Freelancers Make Theatre Work is run by a small voluntary group of freelancers. The group is not fixed but fluid and welcomes participants who are willing to give time. Each week, a different member of the team writes the newsletter...

Decisions

By Beth Steel

 

But who decides?
Well, we all do.
Sure, but there must be someone.
But there isn’t. 
A few people that everyone goes along with?
Why do you say that?
Because that’s what happens. 

 This dialogue is from Friday night. I was asked how Freelancers Make Theatre Work make decisions, which I couldn’t answer in a straightforward way because we don’t have a system, one approach, one voice. But I found the question interesting…

I love Homer. I remember first reading The Iliad and finding it shocking and harrowing; nothing to do with cinema’s offerings of ripped men with golden tresses swanning about in shiny armour. Here was filth, despair, elation, terror, love, and deep moral ambivalence. That was my first encounter, my second was googling who exactly Homer was. And for different reasons, I was equally stunned: Homer is not one person but many. How could that be?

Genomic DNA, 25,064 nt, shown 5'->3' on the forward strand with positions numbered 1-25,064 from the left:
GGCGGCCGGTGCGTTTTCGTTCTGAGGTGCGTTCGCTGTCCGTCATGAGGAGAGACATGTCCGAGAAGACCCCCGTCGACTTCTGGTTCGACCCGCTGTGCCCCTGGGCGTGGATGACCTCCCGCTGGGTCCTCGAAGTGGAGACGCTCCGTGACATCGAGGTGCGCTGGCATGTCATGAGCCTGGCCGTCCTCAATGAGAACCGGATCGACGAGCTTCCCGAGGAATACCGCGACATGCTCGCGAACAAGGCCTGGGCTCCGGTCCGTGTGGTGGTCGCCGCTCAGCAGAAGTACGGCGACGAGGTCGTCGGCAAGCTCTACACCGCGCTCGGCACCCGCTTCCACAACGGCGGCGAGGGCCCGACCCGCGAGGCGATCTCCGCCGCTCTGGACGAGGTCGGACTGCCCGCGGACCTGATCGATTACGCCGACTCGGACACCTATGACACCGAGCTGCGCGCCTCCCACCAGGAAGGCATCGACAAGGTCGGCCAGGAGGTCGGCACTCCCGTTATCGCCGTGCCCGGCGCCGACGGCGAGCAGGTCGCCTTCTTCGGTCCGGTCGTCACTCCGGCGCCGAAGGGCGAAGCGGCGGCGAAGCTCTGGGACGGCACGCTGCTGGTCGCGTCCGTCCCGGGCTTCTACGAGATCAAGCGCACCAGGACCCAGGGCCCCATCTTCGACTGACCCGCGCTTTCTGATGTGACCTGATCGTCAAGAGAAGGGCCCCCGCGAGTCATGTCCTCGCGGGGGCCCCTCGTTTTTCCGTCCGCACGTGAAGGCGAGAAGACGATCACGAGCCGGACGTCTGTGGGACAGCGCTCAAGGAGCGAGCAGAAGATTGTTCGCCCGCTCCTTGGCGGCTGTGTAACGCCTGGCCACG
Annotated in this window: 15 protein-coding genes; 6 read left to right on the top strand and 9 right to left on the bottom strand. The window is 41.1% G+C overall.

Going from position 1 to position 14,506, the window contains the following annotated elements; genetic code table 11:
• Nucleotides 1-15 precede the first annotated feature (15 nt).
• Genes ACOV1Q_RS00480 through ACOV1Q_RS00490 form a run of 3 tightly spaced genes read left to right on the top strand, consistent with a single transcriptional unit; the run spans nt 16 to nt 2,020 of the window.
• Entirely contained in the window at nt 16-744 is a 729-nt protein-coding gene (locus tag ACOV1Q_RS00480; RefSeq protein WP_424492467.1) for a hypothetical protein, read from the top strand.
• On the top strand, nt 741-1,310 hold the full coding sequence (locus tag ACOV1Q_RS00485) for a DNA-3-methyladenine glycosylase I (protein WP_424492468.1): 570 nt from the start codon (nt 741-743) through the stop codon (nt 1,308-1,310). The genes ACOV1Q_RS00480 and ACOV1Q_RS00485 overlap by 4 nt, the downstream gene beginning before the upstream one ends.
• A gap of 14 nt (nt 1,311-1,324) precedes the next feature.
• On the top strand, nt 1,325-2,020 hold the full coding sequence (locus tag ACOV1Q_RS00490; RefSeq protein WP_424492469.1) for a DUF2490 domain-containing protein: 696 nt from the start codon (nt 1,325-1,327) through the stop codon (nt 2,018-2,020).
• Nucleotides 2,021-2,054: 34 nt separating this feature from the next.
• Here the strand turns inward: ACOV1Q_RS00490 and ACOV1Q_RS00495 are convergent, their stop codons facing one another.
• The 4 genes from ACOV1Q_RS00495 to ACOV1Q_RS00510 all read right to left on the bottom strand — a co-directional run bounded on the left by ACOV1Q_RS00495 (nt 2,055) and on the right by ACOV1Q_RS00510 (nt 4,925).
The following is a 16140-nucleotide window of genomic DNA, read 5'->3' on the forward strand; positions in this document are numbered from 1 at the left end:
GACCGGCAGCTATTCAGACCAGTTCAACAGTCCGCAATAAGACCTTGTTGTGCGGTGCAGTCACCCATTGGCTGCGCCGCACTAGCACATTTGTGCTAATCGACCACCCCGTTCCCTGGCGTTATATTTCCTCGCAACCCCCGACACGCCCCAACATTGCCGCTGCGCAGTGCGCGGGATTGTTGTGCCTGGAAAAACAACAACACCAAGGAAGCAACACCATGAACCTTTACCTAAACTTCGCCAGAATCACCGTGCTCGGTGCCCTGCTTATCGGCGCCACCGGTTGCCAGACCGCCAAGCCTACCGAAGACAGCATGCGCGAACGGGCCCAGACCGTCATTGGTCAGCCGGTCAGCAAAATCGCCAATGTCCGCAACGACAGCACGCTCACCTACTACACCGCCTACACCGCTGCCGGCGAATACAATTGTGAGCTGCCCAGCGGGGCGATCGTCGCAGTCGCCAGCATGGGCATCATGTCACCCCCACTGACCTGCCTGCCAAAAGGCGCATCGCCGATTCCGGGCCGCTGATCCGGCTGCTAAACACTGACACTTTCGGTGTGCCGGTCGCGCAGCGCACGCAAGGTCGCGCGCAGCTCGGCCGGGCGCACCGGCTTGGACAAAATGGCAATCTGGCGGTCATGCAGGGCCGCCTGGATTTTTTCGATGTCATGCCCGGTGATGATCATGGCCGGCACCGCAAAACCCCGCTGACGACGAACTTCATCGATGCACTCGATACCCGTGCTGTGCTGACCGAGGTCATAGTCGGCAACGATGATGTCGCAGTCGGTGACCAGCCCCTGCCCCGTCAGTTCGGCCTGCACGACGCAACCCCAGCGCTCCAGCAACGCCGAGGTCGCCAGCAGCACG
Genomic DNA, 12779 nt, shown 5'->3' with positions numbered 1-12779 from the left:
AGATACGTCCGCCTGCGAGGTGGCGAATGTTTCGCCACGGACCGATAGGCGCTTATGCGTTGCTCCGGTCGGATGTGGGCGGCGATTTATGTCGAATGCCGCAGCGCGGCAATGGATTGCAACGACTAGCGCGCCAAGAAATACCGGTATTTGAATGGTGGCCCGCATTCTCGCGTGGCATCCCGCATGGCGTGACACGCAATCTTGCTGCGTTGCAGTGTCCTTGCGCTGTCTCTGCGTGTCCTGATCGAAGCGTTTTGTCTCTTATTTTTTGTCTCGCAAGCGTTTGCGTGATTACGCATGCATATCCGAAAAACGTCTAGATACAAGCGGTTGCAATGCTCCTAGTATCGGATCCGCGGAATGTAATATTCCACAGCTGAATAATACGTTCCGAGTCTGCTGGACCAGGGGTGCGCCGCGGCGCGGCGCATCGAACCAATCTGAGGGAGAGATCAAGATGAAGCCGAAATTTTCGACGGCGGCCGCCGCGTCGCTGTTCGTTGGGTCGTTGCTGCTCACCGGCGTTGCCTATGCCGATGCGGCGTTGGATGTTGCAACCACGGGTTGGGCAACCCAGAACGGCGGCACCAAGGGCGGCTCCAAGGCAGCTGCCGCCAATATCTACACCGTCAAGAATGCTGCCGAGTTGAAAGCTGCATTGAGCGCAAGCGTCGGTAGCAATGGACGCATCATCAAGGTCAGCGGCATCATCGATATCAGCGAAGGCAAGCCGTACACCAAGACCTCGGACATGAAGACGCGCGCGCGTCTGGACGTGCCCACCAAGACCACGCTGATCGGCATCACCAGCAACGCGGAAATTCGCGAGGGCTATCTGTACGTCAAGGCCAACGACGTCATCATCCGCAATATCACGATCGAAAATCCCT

Homer’s epic poems were composed orally – The Iliad alone coming in at fifteen hours – before the development of writing in Greece. They were passed from bard to bard, with every passing mutating, over hundreds of years, before finally being written down. What we have is not the result of one mind but of many: a multiple mind. 

I was completely thrown by that identity. On paper I understood it, in my bones I didn’t. The idea of a collaborative and collective process of creativity goes against what I know. My own character aside, I have grown up in a society that worships the success of the individual and is, I would say, suspicious of the collective. The latter is often deemed inefficient, ineffective, intolerant of different views. I can see all those dangers – personally, nothing fills me with more dread than group think – and yet we have avoided them, or faced and passed through them.

One of the things I love about the Iliad is its absence of authority, how it doesn’t just tell the story of one fighting side, the Greeks, but also the Trojans; how its many central characters share the poem with hundreds of foot soldiers, each given their own moment in the sun before slipping into darkness. I believe the brilliance of the form comes from the fact that different selves, minds, experiences, shaped it. 

A collective imagination, a different approach to authority, a building of things together; as Homer proves, none of this is new. And yet, for me, it is. And conversations like mine on Friday remind me how radical it is.

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